Powell visit rewards the US' North African allies

05 December 2003
The nations of North Africa were thrust into the international limelight on 2-3 December when US Secretary of State Colin Powell conducted a whistle-stop tour of Algeria, Morocco and Tunisia. The experience was less uncomfortable than it might have been. Powell ignored the demands of human rights groups for a strong condemnation of the regimes' less savoury practices. Instead, he opted for a gentle nudge towards democracy.

Powell's visit was billed as an opportunity primarily to discuss the war on terrorism. All three countries have fallen victim to militant Islamism. In May, suicide bombings in Casablanca killed more than 30 people. Just over a year earlier, 11 German tourists died in an attack on a Tunisian synagogue. Algiers has been fighting Islamist insurgents since the cancellation of a general election in 1992 that the Islamist Front de Liberation National had been poised to win. All three governments have seen their US military aid increase in 2003.

President Bush declared in early November that Washington would no longer turn a blind eye to a lack of democracy and human rights abuses among its allies. 'The heads of state and senior officials you will see in Morocco, Algeria and Tunisia no doubt view your visit as an early indication of how the US intends to further the principles espoused in the president's speech,' said New York-based Human Rights Watch in an open letter to Powell in late November. 'It is therefore critical that you address in a frank way the human rights problems particular to each of these three countries and articulate concrete improvements.'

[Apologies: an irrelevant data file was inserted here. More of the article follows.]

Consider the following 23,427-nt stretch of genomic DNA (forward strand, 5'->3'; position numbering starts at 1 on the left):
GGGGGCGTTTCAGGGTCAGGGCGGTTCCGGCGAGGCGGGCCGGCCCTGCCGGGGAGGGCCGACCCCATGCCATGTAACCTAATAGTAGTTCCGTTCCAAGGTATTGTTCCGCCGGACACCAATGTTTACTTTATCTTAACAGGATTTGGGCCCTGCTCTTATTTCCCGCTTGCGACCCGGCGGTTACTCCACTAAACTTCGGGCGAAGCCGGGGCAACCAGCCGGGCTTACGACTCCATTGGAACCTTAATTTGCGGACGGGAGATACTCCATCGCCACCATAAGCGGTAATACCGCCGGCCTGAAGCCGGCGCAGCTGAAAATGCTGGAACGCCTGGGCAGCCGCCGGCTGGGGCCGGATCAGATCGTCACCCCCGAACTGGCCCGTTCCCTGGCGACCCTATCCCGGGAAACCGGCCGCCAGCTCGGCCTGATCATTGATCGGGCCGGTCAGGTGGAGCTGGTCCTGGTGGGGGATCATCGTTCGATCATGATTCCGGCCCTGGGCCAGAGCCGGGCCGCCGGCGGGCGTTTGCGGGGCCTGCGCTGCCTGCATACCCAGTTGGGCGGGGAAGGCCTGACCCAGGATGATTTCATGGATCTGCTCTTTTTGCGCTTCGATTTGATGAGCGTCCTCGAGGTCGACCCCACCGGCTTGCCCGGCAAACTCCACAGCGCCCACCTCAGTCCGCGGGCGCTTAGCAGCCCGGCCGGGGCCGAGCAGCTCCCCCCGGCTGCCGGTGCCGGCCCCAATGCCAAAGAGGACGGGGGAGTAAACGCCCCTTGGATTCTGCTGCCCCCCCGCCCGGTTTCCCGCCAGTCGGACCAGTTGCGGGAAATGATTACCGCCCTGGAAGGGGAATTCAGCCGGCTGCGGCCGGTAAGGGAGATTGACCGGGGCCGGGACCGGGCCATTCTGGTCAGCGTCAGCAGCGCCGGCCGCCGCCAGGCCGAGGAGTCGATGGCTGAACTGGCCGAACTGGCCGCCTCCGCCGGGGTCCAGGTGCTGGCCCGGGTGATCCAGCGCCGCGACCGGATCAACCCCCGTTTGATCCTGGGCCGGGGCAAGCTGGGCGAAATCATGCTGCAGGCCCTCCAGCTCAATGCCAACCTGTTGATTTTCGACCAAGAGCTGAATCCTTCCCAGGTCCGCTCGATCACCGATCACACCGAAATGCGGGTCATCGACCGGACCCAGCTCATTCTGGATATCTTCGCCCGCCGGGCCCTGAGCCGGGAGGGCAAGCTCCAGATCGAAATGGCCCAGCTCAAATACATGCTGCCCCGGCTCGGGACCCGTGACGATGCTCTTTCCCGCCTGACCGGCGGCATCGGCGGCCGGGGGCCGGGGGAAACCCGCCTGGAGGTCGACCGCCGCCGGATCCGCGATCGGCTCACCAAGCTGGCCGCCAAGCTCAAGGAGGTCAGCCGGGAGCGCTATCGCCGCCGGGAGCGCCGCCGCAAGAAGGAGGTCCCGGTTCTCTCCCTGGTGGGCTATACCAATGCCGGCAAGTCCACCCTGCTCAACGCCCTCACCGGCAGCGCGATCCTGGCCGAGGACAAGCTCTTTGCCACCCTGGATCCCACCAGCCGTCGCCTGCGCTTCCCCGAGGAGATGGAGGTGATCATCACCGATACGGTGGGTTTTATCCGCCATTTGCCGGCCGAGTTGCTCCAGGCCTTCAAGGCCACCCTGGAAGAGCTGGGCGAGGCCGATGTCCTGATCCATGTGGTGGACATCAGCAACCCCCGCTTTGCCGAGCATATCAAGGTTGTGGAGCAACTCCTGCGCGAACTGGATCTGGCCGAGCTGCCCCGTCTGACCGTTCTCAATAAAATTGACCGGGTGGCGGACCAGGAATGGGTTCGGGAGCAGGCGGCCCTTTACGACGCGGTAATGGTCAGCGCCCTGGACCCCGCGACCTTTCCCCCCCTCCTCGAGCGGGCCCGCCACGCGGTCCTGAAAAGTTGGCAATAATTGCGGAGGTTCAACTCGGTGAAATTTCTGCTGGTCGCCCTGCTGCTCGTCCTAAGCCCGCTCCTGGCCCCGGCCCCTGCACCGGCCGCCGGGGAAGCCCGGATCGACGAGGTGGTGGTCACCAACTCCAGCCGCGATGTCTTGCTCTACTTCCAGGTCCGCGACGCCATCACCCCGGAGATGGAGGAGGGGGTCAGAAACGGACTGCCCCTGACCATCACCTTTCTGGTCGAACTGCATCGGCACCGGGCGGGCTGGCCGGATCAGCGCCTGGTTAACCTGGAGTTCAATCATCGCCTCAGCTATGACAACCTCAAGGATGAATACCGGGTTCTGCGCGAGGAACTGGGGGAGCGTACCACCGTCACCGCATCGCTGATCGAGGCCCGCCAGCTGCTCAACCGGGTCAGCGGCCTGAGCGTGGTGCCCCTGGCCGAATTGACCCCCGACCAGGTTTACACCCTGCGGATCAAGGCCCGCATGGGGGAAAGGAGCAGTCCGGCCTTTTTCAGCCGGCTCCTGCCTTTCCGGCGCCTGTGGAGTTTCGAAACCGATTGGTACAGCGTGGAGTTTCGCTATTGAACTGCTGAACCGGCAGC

In Tunisia, where the tour began, the secretary of state praised the government of President Ben Ali for advances in living standards and women's economic integration. His criticism was more circumspect. 'The world is looking for more political pluralism. and a standard of openness that deals with journalists being able to do their work,' he told a news conference. Ben Ali, who has been in power since 1987, was re-elected in 1999 with 99 per cent of the vote.

Moving on to Algeria, Powell's message was similar. He called for the presidential elections in 2004 to be free and fair, with equal media access for all candidates. The long-running Western Sahara dispute with Morocco was also on the agenda. Powell urged direct negotiations with Rabat. Algiers insists a solution must be negotiated directly with the Algeria-based Polisario Front, which demands independence for the territory.

Powell ended his tour on friendlier ground. Rabat is one of Washington's closest allies. The government received more than $13,000 million in aid in 2003 and this is set to double in 2004. Negotiations on a free trade agreement are at an advanced stage. The secretary of state held Morocco up as a beacon for the region, praising the country's electoral process and women's rights. Ironically, given the international criticism meted out to the US over the Guantanamo Bay detention centre, the only warning note was on the treatment of suspected terrorists. 'When one cracks down on terrorism, it has to be with the full understanding of basic principles of human rights,' he said.

Powell then jetted off to heal transatlantic wounds caused by the war in Iraq. Human rights groups were left unimpressed.

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